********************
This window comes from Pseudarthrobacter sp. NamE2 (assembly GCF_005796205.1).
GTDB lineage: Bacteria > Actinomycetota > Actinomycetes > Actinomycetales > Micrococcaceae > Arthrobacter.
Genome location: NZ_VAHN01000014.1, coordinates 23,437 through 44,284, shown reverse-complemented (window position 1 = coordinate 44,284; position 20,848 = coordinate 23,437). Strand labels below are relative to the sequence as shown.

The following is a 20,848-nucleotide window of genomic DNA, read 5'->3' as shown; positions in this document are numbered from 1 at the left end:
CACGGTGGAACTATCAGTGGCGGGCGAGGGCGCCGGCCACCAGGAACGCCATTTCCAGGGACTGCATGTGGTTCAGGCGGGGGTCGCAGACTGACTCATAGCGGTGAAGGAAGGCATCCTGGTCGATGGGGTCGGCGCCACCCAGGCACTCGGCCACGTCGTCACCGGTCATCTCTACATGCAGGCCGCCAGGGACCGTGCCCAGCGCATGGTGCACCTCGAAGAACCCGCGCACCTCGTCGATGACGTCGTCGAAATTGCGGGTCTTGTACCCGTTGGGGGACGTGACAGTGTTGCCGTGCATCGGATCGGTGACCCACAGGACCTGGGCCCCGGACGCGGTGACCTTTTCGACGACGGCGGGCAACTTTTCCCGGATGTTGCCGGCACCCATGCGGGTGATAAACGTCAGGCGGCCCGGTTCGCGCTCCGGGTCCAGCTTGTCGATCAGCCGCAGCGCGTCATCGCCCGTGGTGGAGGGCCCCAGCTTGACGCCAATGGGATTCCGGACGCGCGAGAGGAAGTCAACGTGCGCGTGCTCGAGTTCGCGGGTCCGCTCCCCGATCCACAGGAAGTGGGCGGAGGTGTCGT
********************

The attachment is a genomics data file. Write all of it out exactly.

This window comes from Pseudarthrobacter sp. NamE2 (assembly GCF_005796205.1).
GTDB lineage: Bacteria > Actinomycetota > Actinomycetes > Actinomycetales > Micrococcaceae > Arthrobacter.
Genome location: NZ_VAHN01000014.1, coordinates 23,437 through 44,284, shown reverse-complemented (window position 1 = coordinate 44,284; position 20,848 = coordinate 23,437). Strand labels below are relative to the sequence as shown.

The following is a 20,848-nucleotide window of genomic DNA, read 5'->3' as shown; positions in this document are numbered from 1 at the left end:
CACGGTGGAACTATCAGTGGCGGGCGAGGGCGCCGGCCACCAGGAACGCCATTTCCAGGGACTGCATGTGGTTCAGGCGGGGGTCGCAGACTGACTCATAGCGGTGAAGGAAGGCATCCTGGTCGATGGGGTCGGCGCCACCCAGGCACTCGGCCACGTCGTCACCGGTCATCTCTACATGCAGGCCGCCAGGGACCGTGCCCAGCGCATGGTGCACCTCGAAGAACCCGCGCACCTCGTCGATGACGTCGTCGAAATTGCGGGTCTTGTACCCGTTGGGGGACGTGACAGTGTTGCCGTGCATCGGATCGGTGACCCACAGGACCTGGGCCCCGGACGCGGTGACCTTTTCGACGACGGCGGGCAACTTTTCCCGGATGTTGCCGGCACCCATGCGGGTGATAAACGTCAGGCGGCCCGGTTCGCGCTCCGGGTCCAGCTTGTCGATCAGCCGCAGCGCGTCATCGCCCGTGGTGGAGGGCCCCAGCTTGACGCCAATGGGATTCCGGACGCGCGAGAGGAAGTCAACGTGCGCGTGCTCGAGTTCGCGGGTCCGCTCCCCGATCCACAGGAAGTGGGCGGAGGTGTCGT